A small book of only 1 hour 24 minutes’ reading, with a big message.
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THE SOCRATIC concept of true knowledge is the ability to know how little one knows. The world’s greatest scientist, Newton compared all known knowledge to one grain of sand on a beach. These equally apply to books: Those who are regarded as well-read or voracious readers know that they had read a microscopic fraction of all the good books written – even in one genre. And some great books are forgotten and remain almost unknown.
One lifetime is not enough to read all the works (including the critical analyses and interpretations) of the books of only Shakespeare in English or of Kalidasa in Sanskrit.
That was, perhaps, how the sarcastic adage that “Classics are books everyone knows about, but no one reads” came into being. But, though unread, classics are known.
Millions of people go through their entire lives without reading a single book (except class books mugged up to pass exams) and talk derisively of ‘bookish knowledge’ or proud of learning from life as ‘graduates of the school of knocks.’ A few authors are known for one or two of their books but many of their works are lost in history,
Will Durant, the American author and philosopher, is famous for his classic ‘ The Story of Civilisation’. How many know of his ‘The Case for India’? The book moved me so much that I felt the government should have bought millions of its copies to distribute them free to anyone who can read English. Another of his books, Our Oriental Heritage also would have made India proud.
I once toyed with the idea of pirating ‘The Case for India’ and distributing it free to thousands or making it a free e-book.
Some very good books are forgotten and stay unknown, hidden under the dust of history. I (and perhaps most readers) had not heard of Elizabeth Cleghorn Gaskell, a contemporary of the great Charles Dickens in the mid-1800s.I would never have known about her if I was not listening to an audiobook of D.H. Lawrence, found it boring and moved on to readers’ comments. One of them said Gaskell’s ‘Mary Barton’ was much more interesting. I had not even heard of her and downloaded that audio book.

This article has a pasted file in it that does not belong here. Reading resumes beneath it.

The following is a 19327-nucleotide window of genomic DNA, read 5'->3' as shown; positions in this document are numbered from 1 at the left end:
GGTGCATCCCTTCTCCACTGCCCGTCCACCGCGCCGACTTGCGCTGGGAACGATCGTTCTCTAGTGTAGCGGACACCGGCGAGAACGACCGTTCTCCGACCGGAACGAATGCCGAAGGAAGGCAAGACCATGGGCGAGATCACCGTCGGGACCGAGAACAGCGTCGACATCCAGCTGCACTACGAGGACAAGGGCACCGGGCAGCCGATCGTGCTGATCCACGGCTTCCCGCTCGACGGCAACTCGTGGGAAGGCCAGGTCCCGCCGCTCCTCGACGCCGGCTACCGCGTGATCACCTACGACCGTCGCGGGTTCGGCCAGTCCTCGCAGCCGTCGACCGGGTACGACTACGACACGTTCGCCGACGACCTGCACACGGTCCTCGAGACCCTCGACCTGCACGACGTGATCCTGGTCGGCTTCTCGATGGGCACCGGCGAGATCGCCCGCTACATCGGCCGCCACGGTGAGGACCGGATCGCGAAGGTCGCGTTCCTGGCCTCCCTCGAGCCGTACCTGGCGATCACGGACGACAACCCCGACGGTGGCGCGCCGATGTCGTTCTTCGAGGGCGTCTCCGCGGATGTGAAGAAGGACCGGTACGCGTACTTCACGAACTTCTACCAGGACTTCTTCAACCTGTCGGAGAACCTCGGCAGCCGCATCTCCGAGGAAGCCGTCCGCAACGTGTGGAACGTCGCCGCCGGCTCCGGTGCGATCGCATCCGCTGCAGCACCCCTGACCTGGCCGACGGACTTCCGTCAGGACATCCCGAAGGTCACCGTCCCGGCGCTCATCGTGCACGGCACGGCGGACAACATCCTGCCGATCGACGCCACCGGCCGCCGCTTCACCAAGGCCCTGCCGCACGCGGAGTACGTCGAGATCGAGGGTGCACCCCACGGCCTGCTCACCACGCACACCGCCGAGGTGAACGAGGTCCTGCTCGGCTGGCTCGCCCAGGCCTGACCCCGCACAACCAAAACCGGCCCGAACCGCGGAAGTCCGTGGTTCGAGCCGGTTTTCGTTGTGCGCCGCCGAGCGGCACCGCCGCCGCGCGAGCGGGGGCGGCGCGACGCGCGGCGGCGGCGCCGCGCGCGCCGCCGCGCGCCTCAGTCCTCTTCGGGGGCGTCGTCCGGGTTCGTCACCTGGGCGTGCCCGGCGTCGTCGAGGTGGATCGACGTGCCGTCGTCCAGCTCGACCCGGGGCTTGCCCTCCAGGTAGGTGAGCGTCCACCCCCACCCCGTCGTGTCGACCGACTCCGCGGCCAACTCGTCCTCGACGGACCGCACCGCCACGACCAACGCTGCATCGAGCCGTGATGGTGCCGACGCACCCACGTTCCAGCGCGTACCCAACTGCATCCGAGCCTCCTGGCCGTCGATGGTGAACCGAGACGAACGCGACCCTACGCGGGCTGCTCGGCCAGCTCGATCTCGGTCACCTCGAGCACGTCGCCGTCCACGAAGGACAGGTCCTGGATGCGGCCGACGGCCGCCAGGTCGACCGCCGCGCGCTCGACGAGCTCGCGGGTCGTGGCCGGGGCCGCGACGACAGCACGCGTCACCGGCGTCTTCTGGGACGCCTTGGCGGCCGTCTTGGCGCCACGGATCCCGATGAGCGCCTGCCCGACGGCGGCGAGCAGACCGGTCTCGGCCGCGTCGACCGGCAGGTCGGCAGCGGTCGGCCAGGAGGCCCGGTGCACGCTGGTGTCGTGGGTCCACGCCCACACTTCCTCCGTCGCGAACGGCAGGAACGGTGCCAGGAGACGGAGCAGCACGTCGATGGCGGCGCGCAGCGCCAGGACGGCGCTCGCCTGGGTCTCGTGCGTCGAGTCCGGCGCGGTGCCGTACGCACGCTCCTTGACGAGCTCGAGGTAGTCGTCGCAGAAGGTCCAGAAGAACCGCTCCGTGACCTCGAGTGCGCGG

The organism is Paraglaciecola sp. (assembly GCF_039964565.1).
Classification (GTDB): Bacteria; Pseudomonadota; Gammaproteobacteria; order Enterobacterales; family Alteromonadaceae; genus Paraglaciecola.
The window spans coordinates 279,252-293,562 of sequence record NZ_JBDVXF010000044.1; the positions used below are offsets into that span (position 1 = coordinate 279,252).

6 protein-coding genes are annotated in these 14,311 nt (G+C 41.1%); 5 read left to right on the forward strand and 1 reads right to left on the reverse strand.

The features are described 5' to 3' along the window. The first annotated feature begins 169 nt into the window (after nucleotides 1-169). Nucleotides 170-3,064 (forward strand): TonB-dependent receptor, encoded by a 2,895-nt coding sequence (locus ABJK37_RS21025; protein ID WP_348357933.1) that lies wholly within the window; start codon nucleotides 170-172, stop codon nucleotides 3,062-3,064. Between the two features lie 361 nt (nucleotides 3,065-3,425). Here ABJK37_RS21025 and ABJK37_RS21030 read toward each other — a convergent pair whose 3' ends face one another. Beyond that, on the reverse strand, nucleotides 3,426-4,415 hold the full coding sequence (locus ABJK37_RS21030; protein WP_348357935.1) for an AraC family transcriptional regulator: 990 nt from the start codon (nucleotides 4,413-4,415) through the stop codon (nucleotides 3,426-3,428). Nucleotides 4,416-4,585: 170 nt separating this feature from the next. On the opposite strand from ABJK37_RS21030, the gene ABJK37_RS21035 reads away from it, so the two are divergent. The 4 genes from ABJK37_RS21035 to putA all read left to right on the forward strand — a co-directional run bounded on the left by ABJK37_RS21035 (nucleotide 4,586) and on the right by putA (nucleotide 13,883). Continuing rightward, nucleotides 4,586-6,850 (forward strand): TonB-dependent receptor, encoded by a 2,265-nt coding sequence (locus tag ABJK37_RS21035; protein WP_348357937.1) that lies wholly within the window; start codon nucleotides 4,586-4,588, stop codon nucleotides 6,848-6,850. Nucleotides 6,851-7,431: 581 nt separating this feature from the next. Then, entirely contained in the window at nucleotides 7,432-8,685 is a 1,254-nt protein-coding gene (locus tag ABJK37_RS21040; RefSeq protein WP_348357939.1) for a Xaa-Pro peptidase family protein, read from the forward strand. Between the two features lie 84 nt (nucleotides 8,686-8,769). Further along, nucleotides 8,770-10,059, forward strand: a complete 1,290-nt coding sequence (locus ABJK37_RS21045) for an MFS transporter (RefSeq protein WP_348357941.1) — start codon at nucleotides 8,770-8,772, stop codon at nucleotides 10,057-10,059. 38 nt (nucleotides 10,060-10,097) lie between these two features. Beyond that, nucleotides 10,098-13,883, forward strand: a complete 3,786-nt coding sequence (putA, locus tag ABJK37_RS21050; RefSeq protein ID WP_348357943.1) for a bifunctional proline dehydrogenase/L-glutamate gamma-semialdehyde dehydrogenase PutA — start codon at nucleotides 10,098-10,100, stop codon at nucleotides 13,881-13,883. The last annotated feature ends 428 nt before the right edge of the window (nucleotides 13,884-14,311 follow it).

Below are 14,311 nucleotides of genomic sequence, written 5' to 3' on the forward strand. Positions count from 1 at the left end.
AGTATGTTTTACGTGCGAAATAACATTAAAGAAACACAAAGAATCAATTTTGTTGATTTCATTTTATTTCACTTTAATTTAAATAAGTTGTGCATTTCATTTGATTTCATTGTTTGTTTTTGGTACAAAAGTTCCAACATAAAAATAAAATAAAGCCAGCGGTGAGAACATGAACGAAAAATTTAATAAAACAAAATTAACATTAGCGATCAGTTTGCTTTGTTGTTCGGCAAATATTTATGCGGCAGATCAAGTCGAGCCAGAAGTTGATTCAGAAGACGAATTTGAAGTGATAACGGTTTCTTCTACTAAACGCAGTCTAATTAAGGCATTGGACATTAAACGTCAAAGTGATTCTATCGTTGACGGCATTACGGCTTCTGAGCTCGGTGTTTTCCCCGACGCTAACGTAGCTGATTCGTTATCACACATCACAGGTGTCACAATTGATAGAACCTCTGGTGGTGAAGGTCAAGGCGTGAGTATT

Besides ‘Mary Barton: A Tale of Manchester Life” she also wrote A Dark Night’s Work, The Grey Woman, The Life of Charlotte Bronte. My Lady Ludlow, Round the Sofa, North and South, Mr Harrison’s Confession, Wives and Daughters, Ruth, Cousin Phillis, Cranford and the Cage at Cranford, The Moorland Cottage, Sylvia’s Lover and The Pastor’s Wife.
All these books are available on the free audiobook site, Librivox. I would not have known about the book had I not discovered, due to the fear of impending blindness, audiobook sites (I subscribe to several such sites) and Librivox, a site which has most books whose copyright had expired, enabling them to be put ‘in public domain’ with the help of volunteers who read them. Librivox also has an e-book version GuteBooks for those who can read on screen.
ALL the books by Gaskell have received 4, 4.5 or 5-star (out of 5) ratings from the listeners. Some books are available in more than one version, read by a different person.
Here is a writer-up on the book by Martin Geeson, on the Librivox site:
Mary Barton was Elizabeth Gaskell’s first full-length novel. It was published anonymously in that tumultuous year of political change, 1848 – only a few months after the Communist Manifesto co-authored by her fellow Manchester-resident, Friedrich Engels. Engels’s experience as agent in his father’s cotton-spinning factory motivated him to write “The Condition of the Working Class in England”, a classic account of the sufferings of the poor under the factory-system.
Elizabeth Gaskell’s own personal contact with the plight of the poor cotton workers of Lancashire also compelled her to a compassionate examination of their lives; but as a middle-class woman, married to an Unitarian minister, her approach to her subject took on a more emotionally complex significance; influenced by religious faith but also by more personal considerations. In the brief preface to the novel, Mrs Gaskell hints at her initial impulse. The loss of a beloved child in infancy led her to seek a therapeutic outlet, but one which left her uncertain of her capacity to contextualize her public, writerly response to the tragedies occurring in the surrounding society of Manchester’s poorest classes: